I think the conversation needs to be had not only at a business level, but at a personal level as well if we want to see results. She inspired me to talk about this with my parents, my friends, and even my boyfriend. The more people that realize that there remains a large divide between the sexes, the more we can slowly eradicate it. By taking this advice to a personal level, we will inadvertently use it in the business world as well.  Hopefully with this continued conversation, in the future women will earn the same as men for equal work—and they won’t be afraid to ask for a raise if they deserve it.

I understand some people may think her points are unrealistic for the majority of the population. However, the elimination of the sex divide needs to occur from the top down—so she is speaking to the right people! As someone who has taken sociology courses and has learned how much this message is only talking to those who are fortunate enough to attend collegiate universities, I realize why she is sometimes viewed controversially. There is really not much fluidity in regards to class lines, but that is a whole different issue that would take a whole other book to address. She is speaking to our generation of highly educated women who have the ability to make a real difference.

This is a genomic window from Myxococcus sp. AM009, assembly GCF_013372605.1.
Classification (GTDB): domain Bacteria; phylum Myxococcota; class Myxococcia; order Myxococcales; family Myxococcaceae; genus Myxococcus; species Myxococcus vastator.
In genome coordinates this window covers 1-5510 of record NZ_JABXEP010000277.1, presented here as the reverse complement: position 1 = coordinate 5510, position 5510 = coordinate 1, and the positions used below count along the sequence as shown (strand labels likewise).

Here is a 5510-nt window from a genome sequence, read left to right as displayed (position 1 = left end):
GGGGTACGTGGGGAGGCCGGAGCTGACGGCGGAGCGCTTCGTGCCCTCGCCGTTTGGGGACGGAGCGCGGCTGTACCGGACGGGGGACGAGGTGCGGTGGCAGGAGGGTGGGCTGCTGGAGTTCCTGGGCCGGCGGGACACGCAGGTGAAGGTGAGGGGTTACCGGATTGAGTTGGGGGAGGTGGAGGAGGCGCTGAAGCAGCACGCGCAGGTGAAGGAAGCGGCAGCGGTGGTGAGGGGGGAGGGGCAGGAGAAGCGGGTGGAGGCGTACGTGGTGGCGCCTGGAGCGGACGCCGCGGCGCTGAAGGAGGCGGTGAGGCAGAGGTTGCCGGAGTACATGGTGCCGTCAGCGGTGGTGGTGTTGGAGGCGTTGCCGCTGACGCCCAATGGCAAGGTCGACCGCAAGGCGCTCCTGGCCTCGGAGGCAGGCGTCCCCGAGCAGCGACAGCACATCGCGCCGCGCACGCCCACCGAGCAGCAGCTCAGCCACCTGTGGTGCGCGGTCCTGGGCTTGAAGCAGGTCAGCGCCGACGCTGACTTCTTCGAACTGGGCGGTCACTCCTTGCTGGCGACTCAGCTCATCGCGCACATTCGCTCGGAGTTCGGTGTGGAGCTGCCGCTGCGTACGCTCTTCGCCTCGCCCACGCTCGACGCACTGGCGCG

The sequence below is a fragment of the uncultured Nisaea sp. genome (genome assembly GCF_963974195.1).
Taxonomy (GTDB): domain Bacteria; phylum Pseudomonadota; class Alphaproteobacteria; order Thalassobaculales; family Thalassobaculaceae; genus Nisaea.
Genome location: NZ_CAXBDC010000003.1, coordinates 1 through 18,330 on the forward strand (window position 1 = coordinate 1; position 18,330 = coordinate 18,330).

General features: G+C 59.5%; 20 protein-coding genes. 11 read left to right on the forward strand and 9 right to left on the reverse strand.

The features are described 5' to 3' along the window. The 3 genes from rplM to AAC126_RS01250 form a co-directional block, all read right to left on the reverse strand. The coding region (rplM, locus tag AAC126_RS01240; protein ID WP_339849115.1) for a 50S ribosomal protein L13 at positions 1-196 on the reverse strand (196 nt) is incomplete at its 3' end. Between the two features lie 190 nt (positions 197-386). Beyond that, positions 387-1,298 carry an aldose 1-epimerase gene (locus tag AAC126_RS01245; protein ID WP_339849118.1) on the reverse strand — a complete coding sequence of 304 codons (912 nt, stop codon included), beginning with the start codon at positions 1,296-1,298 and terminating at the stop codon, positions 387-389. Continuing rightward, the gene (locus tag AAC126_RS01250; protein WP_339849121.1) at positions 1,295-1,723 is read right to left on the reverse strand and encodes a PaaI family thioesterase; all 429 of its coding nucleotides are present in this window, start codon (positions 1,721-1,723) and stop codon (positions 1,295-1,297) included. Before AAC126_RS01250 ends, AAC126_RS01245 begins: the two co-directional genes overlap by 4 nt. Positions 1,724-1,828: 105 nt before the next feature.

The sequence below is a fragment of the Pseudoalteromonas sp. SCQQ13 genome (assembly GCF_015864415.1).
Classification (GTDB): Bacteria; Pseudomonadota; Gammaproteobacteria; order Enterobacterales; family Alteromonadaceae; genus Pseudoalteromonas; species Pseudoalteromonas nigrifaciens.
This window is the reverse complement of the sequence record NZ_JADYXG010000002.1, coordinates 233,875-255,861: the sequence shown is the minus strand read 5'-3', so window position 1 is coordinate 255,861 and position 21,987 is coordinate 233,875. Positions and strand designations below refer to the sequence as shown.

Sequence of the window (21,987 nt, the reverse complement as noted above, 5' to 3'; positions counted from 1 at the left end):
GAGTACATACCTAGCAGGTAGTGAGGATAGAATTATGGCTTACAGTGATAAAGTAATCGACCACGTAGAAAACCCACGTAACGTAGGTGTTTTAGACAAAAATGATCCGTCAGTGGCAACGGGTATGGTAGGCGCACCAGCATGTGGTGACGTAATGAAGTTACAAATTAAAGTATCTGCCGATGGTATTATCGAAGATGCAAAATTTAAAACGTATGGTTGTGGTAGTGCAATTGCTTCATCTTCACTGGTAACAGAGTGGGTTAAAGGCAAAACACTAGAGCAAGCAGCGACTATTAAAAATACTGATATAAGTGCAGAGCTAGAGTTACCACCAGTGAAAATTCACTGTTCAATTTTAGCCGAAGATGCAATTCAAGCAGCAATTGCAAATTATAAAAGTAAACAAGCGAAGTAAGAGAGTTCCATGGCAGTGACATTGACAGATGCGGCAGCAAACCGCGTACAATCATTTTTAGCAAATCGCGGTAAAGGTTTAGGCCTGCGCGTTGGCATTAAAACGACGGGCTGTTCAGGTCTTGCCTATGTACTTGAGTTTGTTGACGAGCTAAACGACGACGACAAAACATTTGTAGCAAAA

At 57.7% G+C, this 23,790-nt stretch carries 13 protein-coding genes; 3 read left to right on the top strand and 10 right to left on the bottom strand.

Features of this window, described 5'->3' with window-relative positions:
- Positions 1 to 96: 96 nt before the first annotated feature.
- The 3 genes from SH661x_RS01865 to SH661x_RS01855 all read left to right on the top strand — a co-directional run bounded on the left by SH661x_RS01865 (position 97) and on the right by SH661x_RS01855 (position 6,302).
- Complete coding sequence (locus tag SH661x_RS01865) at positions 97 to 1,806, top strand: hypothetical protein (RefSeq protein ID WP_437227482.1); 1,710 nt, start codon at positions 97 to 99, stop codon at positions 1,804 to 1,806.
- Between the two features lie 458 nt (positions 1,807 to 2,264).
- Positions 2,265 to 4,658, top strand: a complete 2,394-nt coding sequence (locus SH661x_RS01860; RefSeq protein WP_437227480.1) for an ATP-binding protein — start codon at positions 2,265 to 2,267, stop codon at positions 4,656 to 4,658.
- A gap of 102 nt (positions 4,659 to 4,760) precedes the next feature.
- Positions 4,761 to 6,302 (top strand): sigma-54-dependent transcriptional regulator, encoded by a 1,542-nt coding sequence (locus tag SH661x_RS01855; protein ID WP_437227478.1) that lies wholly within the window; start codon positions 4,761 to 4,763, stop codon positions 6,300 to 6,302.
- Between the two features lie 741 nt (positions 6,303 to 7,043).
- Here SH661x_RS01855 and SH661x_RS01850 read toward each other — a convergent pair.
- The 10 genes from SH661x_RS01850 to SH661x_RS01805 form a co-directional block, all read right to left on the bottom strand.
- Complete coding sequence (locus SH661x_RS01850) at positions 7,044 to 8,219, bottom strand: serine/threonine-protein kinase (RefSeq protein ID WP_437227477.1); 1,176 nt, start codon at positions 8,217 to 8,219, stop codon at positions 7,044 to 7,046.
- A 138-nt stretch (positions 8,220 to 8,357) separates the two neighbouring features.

I hope she continues to advocate as she does, because I know she really touched a lot of women. I also hope that men will listen as well; we cannot do it without them!

Oh, and one more thing: let’s take bossy out of the dictionary.

–Abigail Sickinger, 2014

Leaning In with Sheryl Sandberg at Colgate’s Entrepreneur Weekend

Sheryl Sandberg was the star act for Colgate’s Entrepreneur Weekend this year. As the COO of Facebook, mother of two and now published author, she spoke to an impressive audience about the challenges that females face as they climb the career ladder. Her book, Lean In, explores these issues as well as provides proactive solutions through which women can achieve greater and more rewarding success.

Key Points

Leaders get to create the rules – it’s a simple fact of being in charge. If more women are leaders, more women will be making crucial decisions which both impact their business directly and speak for women around the globe.